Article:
There is no doubt that these are truly challenging times. The slowdown in global economic activities, occasioned by both the impact of COVID-19 and the Russia-Ukraine crisis, have resulted in a cost of living crisis and a decline in the global volume of trade, leading to inflationary pressure at national, regional and global levels.
As one would imagine, Nigeria has not been insulated from the financial shock and rise in global inflation. In its latest report, the Nigeria Bureau of Statistics (NBS) put the nation’s inflation at 21.47%, in November 2022, the highest so far recorded in the nation’s history. This has led to rise in food inflation and a corresponding decline in purchasing power of most Nigerians, leaving more people in severe poverty.
Similar to other monetary authorities in the world, the Central Bank of Nigeria has continued to tighten its monetary policy, as part of measures to address the growing inflation, notably through interest rate and other monetary policies to cushion the inflation.
The increase in lending rate has however made Nigeria one of the countries with the highest lending rate in Africa, although while some may argue that these are necessary interventions to mitigate inflation, such intervention have had severe impact on business and investment.
For example, following the Monetary Policy review in September 2022, the Central Bank of Nigeria raised interest rate to 16.5%. This made Nigeria the highest among other African countries, such as South Africa at 7%, Kenya at 9.6%, Morocco at 2%, and Egypt at 13.75%. These tightening measures have had a significant impact on business and investment.
Despite the economic uncertainties, the non-oil sector continues to show resilience, contributing to Gross Domestic Product (GDP) and sustaining government revenue. In the last year, the agricultural sector contributed 25.9 per cent of GDP, manufacturing 20.56 per cent, while the real estate sector contributed 4.9 per cent to the GDP.
Also, there were significant contributions from the financial services, communications, entertainment and construction. The real estate sector has maintained a sustained rebound from the impact of the pandemic, maintaining a strong performance.
Already, experts have predicted that the Nigerian Real Estate sector would expand by 5.2 per cent in 2023, projecting a 6.5per cent contribution to GDP. In a few years, the contribution of the sector is expected to rise to the levels of the United States and China, where the real estate sectors contribute 14% and 13% of GDP, respectively.
As the revenue from the oil sector continues to decline and we approach a gradual global shift from oil, Nigeria must begin to consider the real estate sector, as a key contributor to the economy vis-a-vis its capacity to deliver sustained prosperity and the redistribution of wealth. Investment in real estate has the potential to hedge growing inflation; provide employment opportunities; break vicious cycle of poverty; bridge the housing deficit; redistribute wealth and enhance government revenue.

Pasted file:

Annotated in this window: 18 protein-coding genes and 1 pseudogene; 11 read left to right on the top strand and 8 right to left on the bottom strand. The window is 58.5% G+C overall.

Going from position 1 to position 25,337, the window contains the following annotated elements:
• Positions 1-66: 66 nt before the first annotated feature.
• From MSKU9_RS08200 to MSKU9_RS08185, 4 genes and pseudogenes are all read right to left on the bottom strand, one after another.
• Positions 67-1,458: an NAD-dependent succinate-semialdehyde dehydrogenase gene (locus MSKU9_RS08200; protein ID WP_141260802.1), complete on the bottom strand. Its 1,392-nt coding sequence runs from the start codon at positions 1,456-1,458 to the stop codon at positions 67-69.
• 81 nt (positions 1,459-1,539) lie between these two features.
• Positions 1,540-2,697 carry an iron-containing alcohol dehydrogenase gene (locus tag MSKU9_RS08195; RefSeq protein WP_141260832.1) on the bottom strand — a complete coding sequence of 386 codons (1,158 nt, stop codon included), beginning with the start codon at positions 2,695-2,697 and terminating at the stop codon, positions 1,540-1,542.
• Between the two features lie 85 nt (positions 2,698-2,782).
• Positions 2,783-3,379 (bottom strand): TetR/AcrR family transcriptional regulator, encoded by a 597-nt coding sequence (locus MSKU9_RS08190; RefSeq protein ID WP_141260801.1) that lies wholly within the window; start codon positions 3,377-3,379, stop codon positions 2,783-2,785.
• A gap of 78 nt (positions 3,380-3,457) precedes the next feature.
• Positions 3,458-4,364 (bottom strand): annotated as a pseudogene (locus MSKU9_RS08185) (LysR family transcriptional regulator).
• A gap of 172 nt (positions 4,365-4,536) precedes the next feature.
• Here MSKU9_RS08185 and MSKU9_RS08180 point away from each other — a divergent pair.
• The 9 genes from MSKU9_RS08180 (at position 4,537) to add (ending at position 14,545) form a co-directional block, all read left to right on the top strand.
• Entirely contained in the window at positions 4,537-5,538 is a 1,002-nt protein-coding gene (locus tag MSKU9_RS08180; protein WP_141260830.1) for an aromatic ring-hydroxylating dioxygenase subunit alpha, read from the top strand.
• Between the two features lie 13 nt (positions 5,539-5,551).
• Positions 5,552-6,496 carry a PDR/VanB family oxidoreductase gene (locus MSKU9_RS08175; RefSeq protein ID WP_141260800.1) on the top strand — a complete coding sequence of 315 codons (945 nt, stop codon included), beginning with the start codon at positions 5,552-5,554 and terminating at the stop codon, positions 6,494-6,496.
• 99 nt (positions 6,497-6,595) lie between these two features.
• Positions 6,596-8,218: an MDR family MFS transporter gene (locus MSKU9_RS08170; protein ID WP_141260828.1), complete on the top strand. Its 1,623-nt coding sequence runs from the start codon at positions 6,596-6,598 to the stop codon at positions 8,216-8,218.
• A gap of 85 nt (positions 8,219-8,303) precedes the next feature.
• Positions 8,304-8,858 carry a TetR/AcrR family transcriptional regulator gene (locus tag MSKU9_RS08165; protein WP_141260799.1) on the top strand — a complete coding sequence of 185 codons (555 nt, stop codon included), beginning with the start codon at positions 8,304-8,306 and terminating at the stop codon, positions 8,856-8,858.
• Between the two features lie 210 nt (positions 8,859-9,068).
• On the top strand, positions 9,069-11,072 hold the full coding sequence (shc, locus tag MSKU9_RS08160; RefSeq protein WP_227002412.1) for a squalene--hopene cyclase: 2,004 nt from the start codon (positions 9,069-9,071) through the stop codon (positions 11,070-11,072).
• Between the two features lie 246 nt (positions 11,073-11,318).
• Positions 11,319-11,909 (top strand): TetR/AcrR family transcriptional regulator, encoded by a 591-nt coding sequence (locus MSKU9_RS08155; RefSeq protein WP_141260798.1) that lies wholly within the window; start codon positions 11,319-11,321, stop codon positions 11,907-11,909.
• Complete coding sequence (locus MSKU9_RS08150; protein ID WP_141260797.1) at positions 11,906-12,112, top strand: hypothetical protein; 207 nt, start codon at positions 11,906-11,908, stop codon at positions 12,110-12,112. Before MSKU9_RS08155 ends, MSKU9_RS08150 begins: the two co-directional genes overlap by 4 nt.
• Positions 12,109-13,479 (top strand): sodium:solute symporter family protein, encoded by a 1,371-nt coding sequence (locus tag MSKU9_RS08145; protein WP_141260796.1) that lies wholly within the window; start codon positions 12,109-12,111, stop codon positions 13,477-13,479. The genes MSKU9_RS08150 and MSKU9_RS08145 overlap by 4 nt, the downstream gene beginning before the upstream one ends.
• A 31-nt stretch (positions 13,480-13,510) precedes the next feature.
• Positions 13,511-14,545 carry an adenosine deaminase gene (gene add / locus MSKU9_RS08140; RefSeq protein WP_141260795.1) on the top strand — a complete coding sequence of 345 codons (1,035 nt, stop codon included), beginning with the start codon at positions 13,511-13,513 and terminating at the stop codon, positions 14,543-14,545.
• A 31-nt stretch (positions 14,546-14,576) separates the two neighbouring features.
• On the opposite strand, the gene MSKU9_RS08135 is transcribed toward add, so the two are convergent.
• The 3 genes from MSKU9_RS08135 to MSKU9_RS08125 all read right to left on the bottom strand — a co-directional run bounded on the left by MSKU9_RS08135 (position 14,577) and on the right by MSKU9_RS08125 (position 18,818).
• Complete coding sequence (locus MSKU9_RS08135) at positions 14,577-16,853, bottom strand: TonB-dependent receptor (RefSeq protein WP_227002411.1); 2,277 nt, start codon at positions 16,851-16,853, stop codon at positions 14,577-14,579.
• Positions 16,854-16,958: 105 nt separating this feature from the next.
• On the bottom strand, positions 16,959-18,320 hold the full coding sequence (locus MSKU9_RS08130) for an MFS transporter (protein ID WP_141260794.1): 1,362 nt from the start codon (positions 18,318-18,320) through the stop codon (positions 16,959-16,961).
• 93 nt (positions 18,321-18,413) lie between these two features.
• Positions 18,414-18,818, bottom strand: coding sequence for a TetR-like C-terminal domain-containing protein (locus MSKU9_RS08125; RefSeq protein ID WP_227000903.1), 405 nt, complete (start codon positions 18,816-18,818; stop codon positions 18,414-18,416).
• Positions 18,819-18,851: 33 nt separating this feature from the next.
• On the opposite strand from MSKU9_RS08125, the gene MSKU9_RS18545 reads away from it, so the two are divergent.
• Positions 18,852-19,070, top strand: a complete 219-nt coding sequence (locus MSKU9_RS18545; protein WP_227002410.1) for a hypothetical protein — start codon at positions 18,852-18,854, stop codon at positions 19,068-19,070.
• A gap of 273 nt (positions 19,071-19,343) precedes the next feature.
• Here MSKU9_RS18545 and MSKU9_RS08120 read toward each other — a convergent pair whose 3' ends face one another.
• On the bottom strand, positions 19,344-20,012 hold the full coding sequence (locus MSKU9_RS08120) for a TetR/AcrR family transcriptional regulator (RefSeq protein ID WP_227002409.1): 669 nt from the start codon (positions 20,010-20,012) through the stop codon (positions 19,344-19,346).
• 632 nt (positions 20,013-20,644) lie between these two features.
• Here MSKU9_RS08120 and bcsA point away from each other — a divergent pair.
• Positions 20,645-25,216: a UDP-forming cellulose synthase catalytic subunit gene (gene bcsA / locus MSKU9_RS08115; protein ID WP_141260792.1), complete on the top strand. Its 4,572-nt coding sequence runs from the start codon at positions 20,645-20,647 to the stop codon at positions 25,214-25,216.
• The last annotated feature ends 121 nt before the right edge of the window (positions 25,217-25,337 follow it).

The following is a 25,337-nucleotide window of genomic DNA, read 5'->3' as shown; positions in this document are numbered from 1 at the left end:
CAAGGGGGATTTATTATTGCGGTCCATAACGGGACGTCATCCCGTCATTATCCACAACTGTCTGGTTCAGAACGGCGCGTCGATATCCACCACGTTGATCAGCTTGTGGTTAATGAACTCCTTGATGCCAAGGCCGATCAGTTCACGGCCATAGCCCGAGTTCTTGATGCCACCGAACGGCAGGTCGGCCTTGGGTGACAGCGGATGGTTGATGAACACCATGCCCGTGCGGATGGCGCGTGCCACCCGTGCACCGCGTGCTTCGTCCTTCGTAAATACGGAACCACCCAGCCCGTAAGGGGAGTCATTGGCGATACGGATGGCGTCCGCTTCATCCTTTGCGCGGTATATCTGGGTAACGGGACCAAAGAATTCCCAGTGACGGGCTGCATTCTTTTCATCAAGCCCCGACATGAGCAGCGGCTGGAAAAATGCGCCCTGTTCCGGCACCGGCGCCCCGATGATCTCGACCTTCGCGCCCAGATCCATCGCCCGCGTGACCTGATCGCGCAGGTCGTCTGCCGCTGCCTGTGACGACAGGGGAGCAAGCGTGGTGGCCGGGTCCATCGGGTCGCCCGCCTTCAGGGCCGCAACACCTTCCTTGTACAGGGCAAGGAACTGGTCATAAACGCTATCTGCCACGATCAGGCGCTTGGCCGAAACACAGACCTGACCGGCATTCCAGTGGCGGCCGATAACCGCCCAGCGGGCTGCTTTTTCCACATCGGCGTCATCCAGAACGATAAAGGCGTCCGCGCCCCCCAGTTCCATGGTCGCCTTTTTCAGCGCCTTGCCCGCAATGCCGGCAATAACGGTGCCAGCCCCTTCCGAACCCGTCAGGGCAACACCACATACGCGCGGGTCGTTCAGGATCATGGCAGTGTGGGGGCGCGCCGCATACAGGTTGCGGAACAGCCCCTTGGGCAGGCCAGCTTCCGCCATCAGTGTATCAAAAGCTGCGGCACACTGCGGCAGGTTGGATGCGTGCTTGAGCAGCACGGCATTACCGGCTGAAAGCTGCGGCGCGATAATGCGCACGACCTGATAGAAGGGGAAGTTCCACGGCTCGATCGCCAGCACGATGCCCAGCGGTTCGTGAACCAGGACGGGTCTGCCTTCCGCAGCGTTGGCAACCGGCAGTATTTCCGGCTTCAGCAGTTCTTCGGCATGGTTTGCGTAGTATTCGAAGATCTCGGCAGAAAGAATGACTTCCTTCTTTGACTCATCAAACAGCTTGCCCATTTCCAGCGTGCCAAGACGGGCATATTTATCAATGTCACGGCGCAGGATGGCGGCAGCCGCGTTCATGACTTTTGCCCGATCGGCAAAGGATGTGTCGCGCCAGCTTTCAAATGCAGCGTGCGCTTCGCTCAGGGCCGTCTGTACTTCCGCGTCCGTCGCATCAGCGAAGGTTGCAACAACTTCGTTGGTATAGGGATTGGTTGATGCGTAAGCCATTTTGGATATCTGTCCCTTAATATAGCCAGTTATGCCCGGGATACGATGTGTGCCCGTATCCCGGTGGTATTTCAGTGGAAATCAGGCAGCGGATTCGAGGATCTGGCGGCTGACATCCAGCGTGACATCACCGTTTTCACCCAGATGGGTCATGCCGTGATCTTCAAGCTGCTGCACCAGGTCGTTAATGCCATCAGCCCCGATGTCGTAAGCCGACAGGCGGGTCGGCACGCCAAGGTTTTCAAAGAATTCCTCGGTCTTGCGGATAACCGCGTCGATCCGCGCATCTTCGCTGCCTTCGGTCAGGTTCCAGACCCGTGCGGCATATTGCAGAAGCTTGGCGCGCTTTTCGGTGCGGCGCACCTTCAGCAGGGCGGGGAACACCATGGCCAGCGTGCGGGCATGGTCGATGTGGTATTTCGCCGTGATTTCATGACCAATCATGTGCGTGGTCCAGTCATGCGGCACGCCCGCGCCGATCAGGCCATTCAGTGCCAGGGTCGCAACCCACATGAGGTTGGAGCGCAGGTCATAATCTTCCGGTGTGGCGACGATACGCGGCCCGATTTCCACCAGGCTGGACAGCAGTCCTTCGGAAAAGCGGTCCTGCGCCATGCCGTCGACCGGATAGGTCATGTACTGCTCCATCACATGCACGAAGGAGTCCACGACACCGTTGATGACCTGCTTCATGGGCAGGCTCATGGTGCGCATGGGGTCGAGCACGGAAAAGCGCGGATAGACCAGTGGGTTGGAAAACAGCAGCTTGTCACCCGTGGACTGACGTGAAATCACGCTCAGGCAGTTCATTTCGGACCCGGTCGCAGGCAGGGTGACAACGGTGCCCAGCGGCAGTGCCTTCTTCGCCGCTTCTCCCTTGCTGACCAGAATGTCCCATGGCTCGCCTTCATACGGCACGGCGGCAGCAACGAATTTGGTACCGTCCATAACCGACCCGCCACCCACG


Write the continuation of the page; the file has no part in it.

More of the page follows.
In terms of investment choices, real estate is also one of the most sustainable economic development drivers globally. Aside from its potential to hedge inflation, it is also insulated from price volatility. This can serve as a means to manage the impact of not just inflation but also currency depreciation. Similarly, as the country looks to reduce its poverty levels, real estate provides a sustainable approach to get people out of poverty and provide sustainable prosperity.
For example, the government can embark on mortgage reforms and special financing strategies to provide Nigerians with financing options at a single digit interest rate, to invest in real estate and home ownership. Moreover, such interventions are not new; an example is the Anchor Borrowers Programme, aimed at achieving rice sufficiency in the country.
In the long term, this policy can both create empowerment and help to bridge the housing gap, which currently stands at 28 million housing units. The real estate sector can serve as the key to address the growing unemployment. More than a third of eligible workers in Nigeria are unemployed, according to the NBS. The unemployment figures as at Q4 2020, stand at 33.28%.
The real estate sector typically involves several value chains that involve labour at every level. Increased activity in the real estate sector will significantly address the country’s unemployment challenges and support wealth creation.
The real estate sector can also help to grow government revenue.
The government is currently faced with the trifecta of mounting debts, subsidy and low revenue. Nigeria’s revenue to GDP currently stands at 8%, below the African average of 18%, shows that government revenue is one of the most inadequate globally. The real estate sector has great potential to sustain the development of national economy in the long term.
Significant investment and enabling business reforms in the sector can help the government to increase its revenue from the sector, through land-based taxes, improved tax revenue and widen the tax net. If properly harnessed, the Nigerian real estate sector can serve as the pathway to building a sustainable economic future.
Significant investment in the sector, in addition to enabling business environment reforms and financing support for Nigerians can accelerate the sector and its contribution to the growth of the national economy.
Shobowale, Co-Founder, Dukiya Investments Limited, writes from Lago